Charter operator Bahrain Executive Air Services Co. (Bexair) is announcing the launch of a new aircraft financing operation here at the show. The firm plans to provide business aircraft handling services at an undisclosed Middle Eastern airport, as well as for new passenger shuttle and cargo operations.
Financing, Insurance and Taxes » Aviation Financing
Issues regarding financing of aircraft.
Mission Oaks National Bank in Temecula, Calif., hopes to become the lender of choice for pilots shopping for general aviation airplanes and, in some cases, helicopters in the western U.S. from New Mexico to Washington, as well as Nevada and Arizona, and occasionally other states. The bank will consider loans on aircraft valued up to $3.5 million. Veteran aviation lender Juan Alonzo has been hired to manage the new aircraft loan department.
The almost three-year-old European Aviation Safety Agency (EASA) wants to keep on a fast growth curve, despite its acknowledged teething problems. The main problem–funding–is being addressed through a major increase in certification fees. Over the next two years, the agency is preparing to extend its responsibilities to cover aircraft operations, flight crew licensing and eventually activities such as airports.
While the debate continues over how best to fund the next-generation air transportation system, the Government Accountability Office (GAO) is of the opinion that “given the diverse nature of the FAA’s activities, a combination of alternative [funding] options may offer the most promise for linking revenues and costs.” In a study released last week, the GAO stated that among the alternatives that the FAA should consider are “user fees.” The GA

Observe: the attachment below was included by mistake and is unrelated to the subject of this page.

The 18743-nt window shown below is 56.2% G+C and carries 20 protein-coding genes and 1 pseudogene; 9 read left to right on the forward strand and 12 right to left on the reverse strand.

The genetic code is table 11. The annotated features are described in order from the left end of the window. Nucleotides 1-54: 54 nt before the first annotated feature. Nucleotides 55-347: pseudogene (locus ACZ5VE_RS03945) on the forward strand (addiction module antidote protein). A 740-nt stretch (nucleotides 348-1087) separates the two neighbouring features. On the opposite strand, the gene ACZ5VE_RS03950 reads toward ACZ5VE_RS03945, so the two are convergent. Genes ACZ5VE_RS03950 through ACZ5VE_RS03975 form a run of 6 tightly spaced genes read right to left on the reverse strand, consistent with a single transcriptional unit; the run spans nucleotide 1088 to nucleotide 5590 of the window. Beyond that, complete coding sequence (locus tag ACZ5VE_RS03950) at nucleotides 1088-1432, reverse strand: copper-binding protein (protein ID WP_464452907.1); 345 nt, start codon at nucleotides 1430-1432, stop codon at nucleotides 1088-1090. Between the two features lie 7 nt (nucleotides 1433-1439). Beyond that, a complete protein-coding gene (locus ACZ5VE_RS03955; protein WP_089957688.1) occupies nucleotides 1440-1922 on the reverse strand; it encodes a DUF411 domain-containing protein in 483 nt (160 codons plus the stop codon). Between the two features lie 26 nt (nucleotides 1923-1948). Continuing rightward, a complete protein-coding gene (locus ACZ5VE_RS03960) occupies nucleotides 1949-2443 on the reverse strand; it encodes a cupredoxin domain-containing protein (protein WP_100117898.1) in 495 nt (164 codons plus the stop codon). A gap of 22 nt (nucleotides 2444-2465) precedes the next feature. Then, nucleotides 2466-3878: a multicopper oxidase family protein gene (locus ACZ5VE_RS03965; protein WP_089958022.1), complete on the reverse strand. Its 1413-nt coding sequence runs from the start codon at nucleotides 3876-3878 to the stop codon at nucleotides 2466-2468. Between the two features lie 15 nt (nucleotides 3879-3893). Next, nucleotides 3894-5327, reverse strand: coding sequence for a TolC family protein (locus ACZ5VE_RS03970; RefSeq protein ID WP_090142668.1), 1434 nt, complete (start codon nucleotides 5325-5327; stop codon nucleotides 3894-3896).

Everyone in the industry knows that new and used business aircraft sales, prices and inventories generally follow the overall economy. But do the different classes of aircraft react differently to changes in the economy?
In a report released early last month, the National Air Traffic Controllers Association said policy decisions by the Bush Administration, not inadequate revenues, are causing the declining balance in the Aviation Trust Fund.
By just about anyone’s reckoning the FAA audit process known as the Air Transport Oversight System (ATOS) has turned into a horribly labor-intensive and time-consuming job. Now, as the agency’s flight standards office loses about 250 employees a year to budget cuts, the onus has fallen squarely on the nation’s regional airlines to pay the bill.
With the airlines arguing that they pay for more than 90 percent of the ATC system but don’t account for 90 percent of its use, and with the FAA confirming that budget cuts will hamper its certification work, there wasn’t a lot of good news at the FAA’s industry budget briefing for FY2006 last month in Washington.
The nation’s major airlines have declared war on business aviation and, as the weapon to win that war, they intend to push for ATC user fees to be levied upon business aviation operators. This was the message NBAA president Ed Bolen delivered April 8 at the Arizona Business Aircraft Association (AZBAA) forum in Scottsdale.
Unlike physics, economic forecasting is not an exact science, and significant natural disasters have a way of scattering the tea leaves. Nevertheless, it might be worthwhile to see what two experts are saying.